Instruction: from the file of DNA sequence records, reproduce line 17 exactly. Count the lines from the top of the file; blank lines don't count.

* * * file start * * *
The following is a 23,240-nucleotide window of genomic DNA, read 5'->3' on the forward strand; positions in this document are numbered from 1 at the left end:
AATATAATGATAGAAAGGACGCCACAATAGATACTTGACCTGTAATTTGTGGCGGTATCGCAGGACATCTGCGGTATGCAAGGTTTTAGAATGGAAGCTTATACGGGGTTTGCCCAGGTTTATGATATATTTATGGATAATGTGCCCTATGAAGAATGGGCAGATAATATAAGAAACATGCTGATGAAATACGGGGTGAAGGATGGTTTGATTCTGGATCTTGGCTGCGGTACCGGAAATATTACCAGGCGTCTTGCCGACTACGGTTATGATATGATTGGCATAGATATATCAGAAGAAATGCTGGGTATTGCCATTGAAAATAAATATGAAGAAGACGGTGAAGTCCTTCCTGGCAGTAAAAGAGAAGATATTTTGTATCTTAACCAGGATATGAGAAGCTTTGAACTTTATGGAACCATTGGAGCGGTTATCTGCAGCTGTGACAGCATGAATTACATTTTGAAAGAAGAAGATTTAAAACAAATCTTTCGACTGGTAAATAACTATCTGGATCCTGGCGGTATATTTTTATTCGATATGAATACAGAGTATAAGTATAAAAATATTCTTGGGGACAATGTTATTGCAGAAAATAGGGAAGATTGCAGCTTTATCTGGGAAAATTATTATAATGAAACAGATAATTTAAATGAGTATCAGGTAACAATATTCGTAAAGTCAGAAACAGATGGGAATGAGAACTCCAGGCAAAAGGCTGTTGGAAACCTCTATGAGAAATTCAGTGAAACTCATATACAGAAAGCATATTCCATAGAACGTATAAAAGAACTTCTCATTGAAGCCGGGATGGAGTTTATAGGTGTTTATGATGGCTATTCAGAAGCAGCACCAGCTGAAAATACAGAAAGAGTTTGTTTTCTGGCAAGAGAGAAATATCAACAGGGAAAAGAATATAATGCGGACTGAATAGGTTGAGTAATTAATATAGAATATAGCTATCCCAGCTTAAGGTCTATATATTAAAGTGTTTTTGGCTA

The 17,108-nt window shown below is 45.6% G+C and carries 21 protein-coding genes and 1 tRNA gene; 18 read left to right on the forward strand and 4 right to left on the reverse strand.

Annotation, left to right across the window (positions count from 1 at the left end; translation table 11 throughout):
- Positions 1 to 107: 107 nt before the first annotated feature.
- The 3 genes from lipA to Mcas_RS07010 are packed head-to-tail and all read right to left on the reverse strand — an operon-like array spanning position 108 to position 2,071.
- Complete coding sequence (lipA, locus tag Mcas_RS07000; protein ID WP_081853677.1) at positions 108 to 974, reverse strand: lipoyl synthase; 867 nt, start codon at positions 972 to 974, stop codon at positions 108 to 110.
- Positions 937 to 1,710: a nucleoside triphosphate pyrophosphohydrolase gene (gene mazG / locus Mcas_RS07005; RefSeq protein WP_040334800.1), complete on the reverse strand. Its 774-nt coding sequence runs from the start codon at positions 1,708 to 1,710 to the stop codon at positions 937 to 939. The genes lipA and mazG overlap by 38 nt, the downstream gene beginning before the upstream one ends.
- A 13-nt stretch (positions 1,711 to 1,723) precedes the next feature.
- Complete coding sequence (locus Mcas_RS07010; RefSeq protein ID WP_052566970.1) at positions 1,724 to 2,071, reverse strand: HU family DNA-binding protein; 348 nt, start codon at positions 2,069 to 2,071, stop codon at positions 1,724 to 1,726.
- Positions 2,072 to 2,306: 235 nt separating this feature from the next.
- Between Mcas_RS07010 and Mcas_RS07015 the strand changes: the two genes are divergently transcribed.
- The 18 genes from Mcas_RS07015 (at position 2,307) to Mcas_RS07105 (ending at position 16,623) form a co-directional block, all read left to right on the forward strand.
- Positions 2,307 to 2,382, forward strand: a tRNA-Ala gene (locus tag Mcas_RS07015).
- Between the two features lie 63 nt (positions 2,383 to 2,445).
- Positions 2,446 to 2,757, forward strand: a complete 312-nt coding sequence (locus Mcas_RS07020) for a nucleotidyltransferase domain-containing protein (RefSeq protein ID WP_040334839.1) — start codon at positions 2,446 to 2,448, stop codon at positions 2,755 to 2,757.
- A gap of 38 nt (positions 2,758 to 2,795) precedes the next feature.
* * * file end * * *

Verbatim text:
- A gap of 38 nt (positions 2,758 to 2,795) precedes the next feature.